Lowering Blood Pressure
Tweaks to help get a better, more accurate reading
DOCTORS are increasingly focusing on the lifesaving benefits of lowering your systolic blood pressure, the top number in readings. A 2015 study showed that volunteers who lowered their systolic pressure to 120 had a 25 per cent lower risk of heart attack and a 43 per cent lower risk of death from cardiovascular causes, compared with those whose systolic pressure was 140.
Losing weight, eating less sodium, exercising more and quitting smoking are among the best non-medicinal ways to reduce systolic blood pressure. These tips may also help.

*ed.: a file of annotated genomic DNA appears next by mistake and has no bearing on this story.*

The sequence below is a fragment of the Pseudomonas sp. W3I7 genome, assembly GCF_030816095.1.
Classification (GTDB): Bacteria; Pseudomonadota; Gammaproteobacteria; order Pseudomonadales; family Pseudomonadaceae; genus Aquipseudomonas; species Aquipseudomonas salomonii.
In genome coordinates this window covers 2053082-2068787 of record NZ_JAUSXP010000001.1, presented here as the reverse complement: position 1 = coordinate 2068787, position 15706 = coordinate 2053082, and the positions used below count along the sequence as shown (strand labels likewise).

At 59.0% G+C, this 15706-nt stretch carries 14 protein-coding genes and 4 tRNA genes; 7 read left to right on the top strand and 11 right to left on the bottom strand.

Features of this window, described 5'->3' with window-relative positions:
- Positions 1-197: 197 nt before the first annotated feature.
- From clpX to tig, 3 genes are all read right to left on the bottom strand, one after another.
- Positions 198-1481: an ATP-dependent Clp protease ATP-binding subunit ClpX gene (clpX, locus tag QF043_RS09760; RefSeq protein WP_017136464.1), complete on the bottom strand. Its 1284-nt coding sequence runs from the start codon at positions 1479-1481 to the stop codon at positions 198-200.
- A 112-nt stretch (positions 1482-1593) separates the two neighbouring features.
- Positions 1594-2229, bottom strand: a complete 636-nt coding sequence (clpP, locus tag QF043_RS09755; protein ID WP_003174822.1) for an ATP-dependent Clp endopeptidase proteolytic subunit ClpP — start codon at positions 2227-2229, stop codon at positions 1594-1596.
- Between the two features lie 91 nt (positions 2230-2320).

For your reading, sit with your back flat against the chair back and your feet flat on the floor (no leg crossing!).
SUPPORT YOUR ARM
Position your arm at heart level on a flat table. If your arm is too high or too low, your heart
might have to pump harder, which can raise your blood pressure.
A Japanese study found that patients who took six deep breaths in 30 seconds before a reading had a more than three-point drop in their systolic blood pressure compared with those who rested for 30 seconds without deep breathing.
NIBBLE DARK CHOCOLATE
Studies of 856 healthy participants showed that flavanol-rich cocoa products, eaten daily for at least two weeks, can lower systolic blood pressure by four points in those with hypertension.
GET A GRIP
A 2014 study showed healthy adults who did 15 minutes of hand-grip exercises three times a week for ten weeks reduced their systolic pressure by almost ten points.